I mentioned above that I've found a workaround, and it's a pretty good one (so far, anyway). I download the Atomic Web Browser from Apple's App Store (a $.99 purchase) and this browser allows you to change the user-agent string to, in effect, impersonate the desktop version of Safari. This means that I'm being served the full version of a website, rather than the stripped-down mobile version. This has its own set of problems (if a site is built in Flash, then I'm out of luck) but it does solve the above-mentioned problems. Plus, it's a pretty good browser in its own right, incorporating tabs, View Source, multiple search engine options, ad blocker, and much more. Some have reported that it's buggy, but I haven't yet encountered any problems.
But web designers and developers need to deal with the real issue of figuring out how to serve up non-crippled versions of their websites to iPad users (and, really, even to legitimate mobile browsers). Mobile versions shouldn't lack important functionality in order to achieve simplicity. That borders on laziness. At the very least, the mobile version should provide the option of navigating back to the full version (Sports Illustrated is a good example of a website doing just that).
In many ways, Facebook (and to a lesser extent, Twitter) has brought blogging to its knees, but a few of us hardy souls are committed to keep making buggy whips, if only for the sheer joy of creation. And to the few remaining of you faithful readers who keep encouraging us, please accept our thanks!
Feel free to visit amongst yourselves until I stumble back here.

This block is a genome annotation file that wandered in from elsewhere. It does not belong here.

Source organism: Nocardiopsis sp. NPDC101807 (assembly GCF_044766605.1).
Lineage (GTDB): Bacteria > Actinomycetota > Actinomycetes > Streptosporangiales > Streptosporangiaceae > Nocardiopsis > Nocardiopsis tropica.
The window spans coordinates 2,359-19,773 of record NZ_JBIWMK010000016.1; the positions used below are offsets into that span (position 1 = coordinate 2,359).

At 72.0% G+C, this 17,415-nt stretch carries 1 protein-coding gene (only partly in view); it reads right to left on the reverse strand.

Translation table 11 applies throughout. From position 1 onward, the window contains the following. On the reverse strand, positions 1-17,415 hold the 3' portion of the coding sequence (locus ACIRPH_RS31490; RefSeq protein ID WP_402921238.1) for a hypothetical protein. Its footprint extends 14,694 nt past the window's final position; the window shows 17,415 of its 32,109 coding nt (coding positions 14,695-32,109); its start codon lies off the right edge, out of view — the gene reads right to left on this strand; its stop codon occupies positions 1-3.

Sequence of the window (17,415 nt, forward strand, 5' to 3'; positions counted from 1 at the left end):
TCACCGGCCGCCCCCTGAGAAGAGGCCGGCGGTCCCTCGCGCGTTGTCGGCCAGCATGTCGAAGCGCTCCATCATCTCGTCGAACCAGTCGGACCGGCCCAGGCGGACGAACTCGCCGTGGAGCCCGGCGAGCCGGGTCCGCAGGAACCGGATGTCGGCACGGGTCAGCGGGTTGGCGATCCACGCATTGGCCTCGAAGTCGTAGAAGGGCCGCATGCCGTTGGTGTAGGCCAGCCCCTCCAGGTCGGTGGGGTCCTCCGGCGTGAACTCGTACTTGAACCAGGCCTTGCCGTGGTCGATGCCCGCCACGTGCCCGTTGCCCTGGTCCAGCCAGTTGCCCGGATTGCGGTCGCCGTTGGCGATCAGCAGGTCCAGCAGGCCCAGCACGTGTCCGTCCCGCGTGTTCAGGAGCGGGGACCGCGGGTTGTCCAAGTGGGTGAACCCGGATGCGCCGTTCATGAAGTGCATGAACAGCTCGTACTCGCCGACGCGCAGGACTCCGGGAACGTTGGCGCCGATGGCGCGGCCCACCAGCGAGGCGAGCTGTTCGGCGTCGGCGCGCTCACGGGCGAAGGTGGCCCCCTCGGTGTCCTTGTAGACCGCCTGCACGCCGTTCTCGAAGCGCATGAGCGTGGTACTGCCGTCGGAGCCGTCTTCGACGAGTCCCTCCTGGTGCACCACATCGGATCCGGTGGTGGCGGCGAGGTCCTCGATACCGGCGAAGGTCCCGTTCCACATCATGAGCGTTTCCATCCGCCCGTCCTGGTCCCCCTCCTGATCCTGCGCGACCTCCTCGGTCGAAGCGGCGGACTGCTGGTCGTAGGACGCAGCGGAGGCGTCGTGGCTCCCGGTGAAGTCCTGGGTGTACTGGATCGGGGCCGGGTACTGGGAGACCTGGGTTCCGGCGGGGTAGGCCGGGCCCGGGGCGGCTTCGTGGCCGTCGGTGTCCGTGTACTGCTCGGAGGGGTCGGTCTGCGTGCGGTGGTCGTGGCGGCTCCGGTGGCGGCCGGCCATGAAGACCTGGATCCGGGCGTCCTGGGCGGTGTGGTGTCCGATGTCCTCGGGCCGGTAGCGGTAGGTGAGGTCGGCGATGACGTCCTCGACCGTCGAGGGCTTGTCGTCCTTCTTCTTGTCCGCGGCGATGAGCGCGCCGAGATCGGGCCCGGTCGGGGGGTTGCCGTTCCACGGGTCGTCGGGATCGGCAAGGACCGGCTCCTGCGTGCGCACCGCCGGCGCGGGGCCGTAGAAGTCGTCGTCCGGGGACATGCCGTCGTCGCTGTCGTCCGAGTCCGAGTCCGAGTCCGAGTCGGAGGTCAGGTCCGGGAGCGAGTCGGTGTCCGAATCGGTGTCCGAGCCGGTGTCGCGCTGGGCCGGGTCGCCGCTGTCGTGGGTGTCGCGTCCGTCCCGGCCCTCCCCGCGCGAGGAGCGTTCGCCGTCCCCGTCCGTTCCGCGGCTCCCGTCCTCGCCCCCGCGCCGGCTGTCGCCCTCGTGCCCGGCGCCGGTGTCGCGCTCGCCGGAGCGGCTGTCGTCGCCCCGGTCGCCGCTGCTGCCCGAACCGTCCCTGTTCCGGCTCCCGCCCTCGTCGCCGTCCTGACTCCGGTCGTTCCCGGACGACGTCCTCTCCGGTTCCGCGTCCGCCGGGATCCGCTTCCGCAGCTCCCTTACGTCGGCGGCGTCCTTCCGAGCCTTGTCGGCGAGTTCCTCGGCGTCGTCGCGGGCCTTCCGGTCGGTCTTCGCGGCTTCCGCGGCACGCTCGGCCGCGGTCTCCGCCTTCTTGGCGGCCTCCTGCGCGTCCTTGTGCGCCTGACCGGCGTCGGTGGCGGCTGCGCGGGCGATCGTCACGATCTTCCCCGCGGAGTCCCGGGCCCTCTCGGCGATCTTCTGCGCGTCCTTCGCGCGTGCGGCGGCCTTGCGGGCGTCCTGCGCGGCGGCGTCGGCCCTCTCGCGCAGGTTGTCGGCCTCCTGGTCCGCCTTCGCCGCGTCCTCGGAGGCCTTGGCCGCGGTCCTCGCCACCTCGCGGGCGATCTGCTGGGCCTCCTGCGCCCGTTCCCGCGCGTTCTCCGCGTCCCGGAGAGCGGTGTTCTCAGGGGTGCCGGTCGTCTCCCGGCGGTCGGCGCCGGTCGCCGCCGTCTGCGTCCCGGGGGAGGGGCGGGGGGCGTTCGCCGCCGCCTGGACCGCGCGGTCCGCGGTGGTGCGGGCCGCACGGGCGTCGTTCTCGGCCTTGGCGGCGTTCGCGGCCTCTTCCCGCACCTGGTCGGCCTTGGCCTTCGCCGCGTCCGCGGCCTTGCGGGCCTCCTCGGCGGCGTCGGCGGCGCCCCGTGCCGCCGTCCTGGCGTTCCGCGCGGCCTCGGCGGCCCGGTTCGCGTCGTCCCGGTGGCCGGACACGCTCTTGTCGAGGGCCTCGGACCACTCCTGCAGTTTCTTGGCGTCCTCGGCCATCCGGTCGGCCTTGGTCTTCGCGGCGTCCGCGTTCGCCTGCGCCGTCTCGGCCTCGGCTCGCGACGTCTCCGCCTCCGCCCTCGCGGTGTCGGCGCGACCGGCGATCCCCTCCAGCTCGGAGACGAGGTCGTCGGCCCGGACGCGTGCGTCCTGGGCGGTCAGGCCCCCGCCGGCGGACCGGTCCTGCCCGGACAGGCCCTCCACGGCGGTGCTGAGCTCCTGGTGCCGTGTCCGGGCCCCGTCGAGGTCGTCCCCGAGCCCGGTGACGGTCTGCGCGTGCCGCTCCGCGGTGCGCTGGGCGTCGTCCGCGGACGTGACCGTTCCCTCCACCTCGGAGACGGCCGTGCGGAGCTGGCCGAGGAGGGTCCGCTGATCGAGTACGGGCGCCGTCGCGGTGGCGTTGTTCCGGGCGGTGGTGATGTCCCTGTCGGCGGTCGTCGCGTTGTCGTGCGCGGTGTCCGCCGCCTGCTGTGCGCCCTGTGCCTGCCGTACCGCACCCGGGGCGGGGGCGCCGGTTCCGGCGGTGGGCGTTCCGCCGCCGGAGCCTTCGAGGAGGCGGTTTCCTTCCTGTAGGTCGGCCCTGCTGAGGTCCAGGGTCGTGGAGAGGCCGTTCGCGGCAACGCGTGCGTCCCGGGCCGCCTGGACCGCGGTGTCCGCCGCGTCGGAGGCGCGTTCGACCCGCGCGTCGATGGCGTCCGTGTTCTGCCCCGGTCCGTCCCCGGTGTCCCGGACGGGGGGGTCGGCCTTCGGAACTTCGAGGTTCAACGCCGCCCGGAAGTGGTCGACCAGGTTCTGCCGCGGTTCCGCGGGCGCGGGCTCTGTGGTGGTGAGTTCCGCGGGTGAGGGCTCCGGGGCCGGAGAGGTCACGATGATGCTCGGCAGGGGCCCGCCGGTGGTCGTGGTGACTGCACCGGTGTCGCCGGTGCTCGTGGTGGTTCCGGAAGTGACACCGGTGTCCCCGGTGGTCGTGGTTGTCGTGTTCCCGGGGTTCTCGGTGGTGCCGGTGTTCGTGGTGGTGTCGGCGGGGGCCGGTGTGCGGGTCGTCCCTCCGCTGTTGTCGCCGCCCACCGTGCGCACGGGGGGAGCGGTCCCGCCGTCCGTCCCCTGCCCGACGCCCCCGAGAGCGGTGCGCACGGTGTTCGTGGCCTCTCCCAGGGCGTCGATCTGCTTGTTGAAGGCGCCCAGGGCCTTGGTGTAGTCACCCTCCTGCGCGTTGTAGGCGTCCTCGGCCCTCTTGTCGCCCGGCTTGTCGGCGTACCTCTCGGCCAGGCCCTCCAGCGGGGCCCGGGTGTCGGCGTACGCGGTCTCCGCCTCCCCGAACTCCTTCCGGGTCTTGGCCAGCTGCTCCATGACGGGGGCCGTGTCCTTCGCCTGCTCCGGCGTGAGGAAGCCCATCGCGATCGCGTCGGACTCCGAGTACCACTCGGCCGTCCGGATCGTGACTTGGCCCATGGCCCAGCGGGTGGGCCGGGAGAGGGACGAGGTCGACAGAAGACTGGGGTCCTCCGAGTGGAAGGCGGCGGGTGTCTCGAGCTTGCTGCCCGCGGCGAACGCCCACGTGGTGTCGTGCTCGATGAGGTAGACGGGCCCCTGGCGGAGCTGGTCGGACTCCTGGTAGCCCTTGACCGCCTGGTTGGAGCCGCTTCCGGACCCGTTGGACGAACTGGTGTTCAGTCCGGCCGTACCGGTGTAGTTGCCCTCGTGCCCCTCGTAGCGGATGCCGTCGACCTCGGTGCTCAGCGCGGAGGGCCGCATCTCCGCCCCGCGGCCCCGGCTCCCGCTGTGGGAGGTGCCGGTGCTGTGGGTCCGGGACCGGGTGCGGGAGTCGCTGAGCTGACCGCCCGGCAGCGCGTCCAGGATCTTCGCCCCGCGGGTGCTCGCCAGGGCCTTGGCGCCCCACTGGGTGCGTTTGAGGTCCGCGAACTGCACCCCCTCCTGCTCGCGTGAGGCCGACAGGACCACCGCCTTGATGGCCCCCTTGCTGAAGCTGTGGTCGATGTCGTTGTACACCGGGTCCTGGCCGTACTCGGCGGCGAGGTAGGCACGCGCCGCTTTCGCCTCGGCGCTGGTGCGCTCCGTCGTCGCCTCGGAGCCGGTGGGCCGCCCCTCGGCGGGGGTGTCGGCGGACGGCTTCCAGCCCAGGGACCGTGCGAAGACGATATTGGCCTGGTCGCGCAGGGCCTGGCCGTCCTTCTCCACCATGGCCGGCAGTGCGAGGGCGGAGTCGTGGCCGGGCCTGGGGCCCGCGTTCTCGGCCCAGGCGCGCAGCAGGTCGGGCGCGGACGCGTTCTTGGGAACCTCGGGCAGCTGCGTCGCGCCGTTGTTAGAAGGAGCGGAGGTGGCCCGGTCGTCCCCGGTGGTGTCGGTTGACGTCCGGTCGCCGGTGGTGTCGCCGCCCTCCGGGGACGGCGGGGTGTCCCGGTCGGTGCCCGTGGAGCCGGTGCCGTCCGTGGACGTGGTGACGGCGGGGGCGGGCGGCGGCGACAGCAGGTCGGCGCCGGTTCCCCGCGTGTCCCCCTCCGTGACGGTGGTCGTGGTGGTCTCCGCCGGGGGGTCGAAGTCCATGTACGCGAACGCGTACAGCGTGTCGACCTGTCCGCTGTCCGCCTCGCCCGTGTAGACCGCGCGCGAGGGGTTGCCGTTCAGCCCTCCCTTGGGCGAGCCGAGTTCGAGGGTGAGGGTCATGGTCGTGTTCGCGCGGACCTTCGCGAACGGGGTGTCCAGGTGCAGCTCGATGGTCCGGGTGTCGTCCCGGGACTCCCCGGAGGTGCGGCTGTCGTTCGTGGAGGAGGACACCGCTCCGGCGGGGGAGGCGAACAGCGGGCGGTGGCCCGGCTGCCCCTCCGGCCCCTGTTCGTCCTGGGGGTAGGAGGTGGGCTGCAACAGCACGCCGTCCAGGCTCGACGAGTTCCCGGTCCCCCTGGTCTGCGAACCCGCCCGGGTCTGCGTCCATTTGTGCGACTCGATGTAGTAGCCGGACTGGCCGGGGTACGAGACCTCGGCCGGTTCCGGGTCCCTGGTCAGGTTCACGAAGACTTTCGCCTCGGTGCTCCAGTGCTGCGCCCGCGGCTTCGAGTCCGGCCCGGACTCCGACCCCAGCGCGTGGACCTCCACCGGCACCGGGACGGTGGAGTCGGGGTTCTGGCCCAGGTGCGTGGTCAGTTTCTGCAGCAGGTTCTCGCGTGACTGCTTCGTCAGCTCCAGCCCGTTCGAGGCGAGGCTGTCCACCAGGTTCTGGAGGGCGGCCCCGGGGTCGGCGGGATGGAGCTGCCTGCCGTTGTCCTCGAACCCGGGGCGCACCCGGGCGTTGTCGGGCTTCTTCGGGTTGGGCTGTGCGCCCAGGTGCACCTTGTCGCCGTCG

This is a pretty cool application; expect to see it more often around here.
Darn thing keeps coming back to life, though. Rob Zombie would be proud.
I'm glad that one of my New Year's resolutions wasn't to blog more often, as that would be yet another lack of accomplishment to feel guilty about.
It's not that I don't have anything to write about. If anything, life has been overly dramatic during the past few weeks. We've had births in the family, and deaths, illnesses and operations, disrupted routines and far too many football games. But most of those things are too personal to write about, in this forum anyway, and the rest seem too trivial in comparison.
[Editor's note: What happened to your distaste for blogging about how hard blogging is? You do realize that you sound all whiny and pitiful. Yeah, well, thanks for pointing that out. But since I am all whiny and pitiful, it seems appropriate to do this. Fine; just don't make it a habit.]
I'm too stubborn to give up; I've never let a lack of meaningful content or talent stop me before and I'm not going to start, um, stopping now. If the Cowboys can win a playoff game, the least I can do is throw up a post every now and then. (I don't mean that literally, of course; I rarely ever throw up while blogging. I leave that to my readers.)
OK. Well. I'm glad we've got that out of the way. Look for more frequent blogging in the near future.
I almost typed that with a straight face.
I spent much of the day paralyzed by my social media choices. I couldn't decide whether to blog, tweet, update my Facebook wall, tweak my LinkedIn profile, or stare in shame at my MySpace page...and so I did none of those things. I'm pretty sure that the world was not affected one way or another by my indecision.
Mondays are often like that, though. I don't really dread Mondays; as a freelancer working from a home office, one day is pretty much like another. I have specific events and tasks to attend to, and some of them are day-specific (attending church on Sunday, for example, or grocery shopping on Monday) but I don't tend to categorize days of the week along a spectrum of good/bad. Still, Mondays seem to be harder than other days in some respects.
I will admit that I always dread working out on Mondays. While we're pretty active on the weekends, we usually take it easy on Sundays, unless the weather is just perfect for a bike ride (and it's funny how often it isn't). That one day off doesn't sound like much, does it? But at my age, that's still enough time for the joints to stiffen and the muscles to protest and - most of all - for the mind to convince itself that one more day off won't matter...it will be a good thing, in fact, a recuperative interlude. But I also know myself well enough to understand that down that path lurks disaster.